Pythagorean theorem

Pythagorean theorem

noun Geometry.
the theorem that the square of the hypotenuse of a right triangle is equal to the sum of the squares of the other two sides.

Origin:
1905–10

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American Heritage
Science Dictionary
Pythagorean theorem   (pĭ-thāg'ə-rē'ən)  Pronunciation Key 
A theorem stating that the square of the length of the hypotenuse of a right triangle is equal to the sum of the squares of the lengths of the other sides. It is mathematically stated as c2 = a2 + b2, where c is the length of the hypotenuse and a and b the lengths of the other two sides.
The American Heritage® Science Dictionary
Copyright © 2002. Published by Houghton Mifflin. All rights reserved.
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American Heritage
Cultural Dictionary
Pythagorean theorem [(puh-thag-uh-ree-uhn, peye-thag-uh-ree-uhn)]

The theorem in geometry that, in a triangle with one right angle, usually called a right triangle, the square of the length of the hypotenuse is equal to the sum of the squares of the lengths of the other two sides.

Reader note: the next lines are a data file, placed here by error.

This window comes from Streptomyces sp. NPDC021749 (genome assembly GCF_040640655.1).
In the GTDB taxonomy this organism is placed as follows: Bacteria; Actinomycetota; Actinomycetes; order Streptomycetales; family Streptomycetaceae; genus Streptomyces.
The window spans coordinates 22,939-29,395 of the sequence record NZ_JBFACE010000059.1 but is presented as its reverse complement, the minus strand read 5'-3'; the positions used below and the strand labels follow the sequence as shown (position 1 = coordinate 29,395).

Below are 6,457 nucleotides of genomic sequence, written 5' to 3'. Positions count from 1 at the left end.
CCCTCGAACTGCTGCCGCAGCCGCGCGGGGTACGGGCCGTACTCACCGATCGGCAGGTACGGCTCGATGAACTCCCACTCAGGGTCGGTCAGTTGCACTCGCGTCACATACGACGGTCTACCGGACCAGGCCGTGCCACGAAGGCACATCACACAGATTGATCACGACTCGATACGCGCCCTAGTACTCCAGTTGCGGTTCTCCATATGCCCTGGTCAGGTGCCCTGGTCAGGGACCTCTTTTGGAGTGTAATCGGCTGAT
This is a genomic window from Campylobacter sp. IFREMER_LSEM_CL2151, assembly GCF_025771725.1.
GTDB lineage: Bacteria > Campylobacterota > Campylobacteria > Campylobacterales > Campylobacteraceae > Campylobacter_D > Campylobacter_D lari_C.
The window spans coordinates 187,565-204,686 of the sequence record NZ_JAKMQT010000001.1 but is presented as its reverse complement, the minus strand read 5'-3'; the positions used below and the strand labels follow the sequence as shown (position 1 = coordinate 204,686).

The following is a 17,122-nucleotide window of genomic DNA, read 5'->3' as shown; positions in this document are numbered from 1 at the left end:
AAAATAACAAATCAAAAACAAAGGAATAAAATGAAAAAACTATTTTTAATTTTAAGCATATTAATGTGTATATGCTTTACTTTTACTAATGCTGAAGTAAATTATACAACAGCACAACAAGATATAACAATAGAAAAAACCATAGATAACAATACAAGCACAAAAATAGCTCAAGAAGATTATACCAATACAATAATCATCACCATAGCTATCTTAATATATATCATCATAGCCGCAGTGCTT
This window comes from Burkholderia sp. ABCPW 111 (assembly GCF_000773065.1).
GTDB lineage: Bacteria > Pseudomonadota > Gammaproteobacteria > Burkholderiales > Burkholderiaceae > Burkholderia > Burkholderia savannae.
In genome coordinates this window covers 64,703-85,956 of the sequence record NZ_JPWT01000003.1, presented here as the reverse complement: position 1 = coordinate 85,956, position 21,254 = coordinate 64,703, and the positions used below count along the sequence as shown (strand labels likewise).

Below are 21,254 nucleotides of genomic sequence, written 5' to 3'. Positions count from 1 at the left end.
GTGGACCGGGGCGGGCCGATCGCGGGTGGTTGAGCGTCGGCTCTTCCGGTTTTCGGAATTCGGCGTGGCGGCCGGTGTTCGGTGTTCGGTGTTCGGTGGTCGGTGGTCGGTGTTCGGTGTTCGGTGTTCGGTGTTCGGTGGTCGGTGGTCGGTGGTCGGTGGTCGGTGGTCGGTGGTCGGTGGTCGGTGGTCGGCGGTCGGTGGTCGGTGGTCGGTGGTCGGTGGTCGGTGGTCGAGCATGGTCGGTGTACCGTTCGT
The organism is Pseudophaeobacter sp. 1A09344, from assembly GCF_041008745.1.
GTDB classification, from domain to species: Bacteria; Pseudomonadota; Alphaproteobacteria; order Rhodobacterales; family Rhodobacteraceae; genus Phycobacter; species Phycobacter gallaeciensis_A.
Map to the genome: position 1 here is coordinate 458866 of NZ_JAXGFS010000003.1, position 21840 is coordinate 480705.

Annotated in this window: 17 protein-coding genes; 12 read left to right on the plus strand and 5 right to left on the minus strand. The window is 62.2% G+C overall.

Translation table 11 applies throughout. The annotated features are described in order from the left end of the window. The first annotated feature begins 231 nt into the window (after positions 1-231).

Note: The theorem is often expressed a2 + b2 = c2.
Note: The simplest whole number expression of this theorem is called the 3, 4, 5 triangle. In a right triangle, if one side measures three units, and the second side measures four units, the hypotenuse must measure five units because 32 + 42 = 52; that is, 9 + 16 = 25.
The American Heritage® New Dictionary of Cultural Literacy, Third Edition
Copyright © 2005 by Houghton Mifflin Company.
Published by Houghton Mifflin Company. All rights reserved.
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FOLDOC
Computing Dictionary

Pythagorean Theorem definition


Pythagoras's Theorem

The Free On-line Dictionary of Computing, © Denis Howe 2010 http://foldoc.org
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